New York 24th District
One of the first American frontiers was the Mohawk River Valley of upstate New York. But from the establishment of Fort Orange in 1624 in what now is Albany until the Revolutionary War, white settlers did not dare move west along the Mohawk. The British used their Iroquois allies as a buffer against the French and in return kept New England Yankees from moving westward. Only after the French were driven from the colonies in 1759 did the pressures for westward settlement prevail. Once the Revolutionary War started, Iroquois dominion ended. Those events are the background of Drums Along the Mohawk and of James Fenimore Cooper’s Leatherstocking Tales. But there is little in these rolling hills today to evoke the bloody violence of the conflict or the later digging of the Erie Canal and the building of the New York Central Railroad. The canal was a staggering engineering feat. In 1811, it cost more to ship goods 30 miles inland from New York City than it cost to send them to England. But after eight years of work by 9,000 men, the canal opened in 1825, ahead of schedule and on budget, effectively tying together the nation and cementing the importance of New York City to America’s future. Then the New York Central built its water-line route, and the Mohawk Valley became one of the nation’s early industrial centers. The little Oneida County hamlets of Utica and Rome, where the canal builders had to dig through the route’s highest ground, became sizable factory towns. Even the utopian Oneida Community, with its believers in plural marriage and communal ownership, operated a stainless steel factory. First settled by New England Yankees, these towns attracted a new wave of immigration from the Atlantic coast in the early 20th century, including many Italian- and Polish-Americans.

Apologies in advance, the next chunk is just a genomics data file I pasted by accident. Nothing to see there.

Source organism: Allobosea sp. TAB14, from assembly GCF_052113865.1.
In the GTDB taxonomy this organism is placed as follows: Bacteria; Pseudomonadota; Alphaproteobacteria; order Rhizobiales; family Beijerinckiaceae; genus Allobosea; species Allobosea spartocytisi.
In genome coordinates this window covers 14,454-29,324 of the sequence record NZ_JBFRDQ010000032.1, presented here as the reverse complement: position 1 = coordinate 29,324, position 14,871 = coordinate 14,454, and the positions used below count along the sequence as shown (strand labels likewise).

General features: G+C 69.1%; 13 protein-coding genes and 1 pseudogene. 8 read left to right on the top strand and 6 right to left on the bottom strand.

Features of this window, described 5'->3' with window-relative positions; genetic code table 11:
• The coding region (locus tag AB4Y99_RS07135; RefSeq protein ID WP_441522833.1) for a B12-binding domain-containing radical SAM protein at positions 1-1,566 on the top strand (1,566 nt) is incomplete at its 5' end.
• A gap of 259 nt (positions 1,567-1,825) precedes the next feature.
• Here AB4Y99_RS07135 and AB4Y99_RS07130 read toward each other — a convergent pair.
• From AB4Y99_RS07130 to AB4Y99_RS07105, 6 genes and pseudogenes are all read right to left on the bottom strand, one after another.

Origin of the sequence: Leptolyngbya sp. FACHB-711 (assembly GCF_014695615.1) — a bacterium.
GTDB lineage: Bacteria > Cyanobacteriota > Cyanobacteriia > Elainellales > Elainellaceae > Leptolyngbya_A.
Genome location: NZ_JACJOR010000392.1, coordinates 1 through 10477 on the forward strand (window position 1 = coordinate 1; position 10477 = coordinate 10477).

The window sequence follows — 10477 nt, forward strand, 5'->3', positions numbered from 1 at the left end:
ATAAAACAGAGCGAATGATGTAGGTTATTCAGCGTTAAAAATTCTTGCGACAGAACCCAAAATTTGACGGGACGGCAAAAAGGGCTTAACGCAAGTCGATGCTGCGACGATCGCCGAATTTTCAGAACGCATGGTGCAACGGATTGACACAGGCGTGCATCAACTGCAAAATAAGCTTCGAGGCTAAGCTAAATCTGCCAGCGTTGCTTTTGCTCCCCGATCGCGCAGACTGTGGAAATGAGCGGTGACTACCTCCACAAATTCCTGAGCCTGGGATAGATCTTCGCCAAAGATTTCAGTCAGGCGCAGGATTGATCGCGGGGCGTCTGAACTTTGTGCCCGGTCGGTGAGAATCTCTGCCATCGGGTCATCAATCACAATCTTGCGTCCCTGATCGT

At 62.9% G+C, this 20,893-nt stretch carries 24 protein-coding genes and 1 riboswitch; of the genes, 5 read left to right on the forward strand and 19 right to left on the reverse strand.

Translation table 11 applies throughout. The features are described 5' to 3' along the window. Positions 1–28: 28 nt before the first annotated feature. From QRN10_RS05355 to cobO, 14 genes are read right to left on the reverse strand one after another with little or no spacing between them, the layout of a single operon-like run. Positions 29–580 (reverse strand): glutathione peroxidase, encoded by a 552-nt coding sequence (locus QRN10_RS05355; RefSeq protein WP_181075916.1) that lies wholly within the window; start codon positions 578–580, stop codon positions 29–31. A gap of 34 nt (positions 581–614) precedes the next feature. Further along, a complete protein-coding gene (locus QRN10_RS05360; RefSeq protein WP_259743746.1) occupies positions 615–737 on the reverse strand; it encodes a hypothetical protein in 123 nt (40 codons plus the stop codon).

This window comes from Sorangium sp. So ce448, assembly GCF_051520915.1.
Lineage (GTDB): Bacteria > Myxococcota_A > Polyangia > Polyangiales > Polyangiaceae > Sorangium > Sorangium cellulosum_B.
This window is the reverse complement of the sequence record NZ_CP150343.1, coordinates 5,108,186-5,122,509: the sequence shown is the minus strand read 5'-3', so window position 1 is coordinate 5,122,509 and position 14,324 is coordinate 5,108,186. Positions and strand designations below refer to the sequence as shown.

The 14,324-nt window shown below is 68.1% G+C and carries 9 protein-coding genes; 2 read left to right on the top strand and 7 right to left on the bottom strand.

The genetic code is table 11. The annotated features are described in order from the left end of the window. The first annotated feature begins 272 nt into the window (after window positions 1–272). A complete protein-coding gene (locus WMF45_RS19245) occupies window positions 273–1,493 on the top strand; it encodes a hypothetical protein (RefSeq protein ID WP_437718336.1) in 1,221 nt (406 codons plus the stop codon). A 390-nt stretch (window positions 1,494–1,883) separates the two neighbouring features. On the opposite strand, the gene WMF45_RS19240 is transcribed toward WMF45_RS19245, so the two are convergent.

2008 Presidential Vote
|Cook Partisan Voting Index|
The 24th Congressional District of New York sprawls through parts of 11 counties in central New York, few of them heavily populated. The biggest towns are Utica and Rome in Oneida County and Auburn in Cayuga County, which sits amid the Finger Lakes. Nearby Seneca Falls was the birthplace of the women’s movement in 1848, when Boston transplant Elizabeth Cady Stanton and Lucretia Mott produced a Declaration of Sentiments that initiated the push for women’s suffrage. Abolition and temperance were also popular here. Today, this is a part of upstate New York that feels itself bypassed by more recent economic growth. Young people increasingly see their futures in larger cities like Albany or Syracuse, rather than in Utica. Oneida County’s population fell 7% between 1990 and 2007 as the county lost many industrial jobs. Seven of the district’s counties have experienced population declines since 2000. The booming business here is the Oneida Indians’ Turning Stone Resort Casino, the largest employer in the area. At the south end of Otsego Lake is Cooperstown, home of the Baseball Hall of Fame. In March 2009, the state announced plans to improve rail service in upstate New York as a way of potentially sparking more economic activity. The 24th District is historically Republican, but trended to Democrats in the 1990s. Republican George W. Bush carried it only narrowly in 2000 and by 53%-47% in 2004. In 2008, the district voted for Democrat Barack Obama 50%-48%.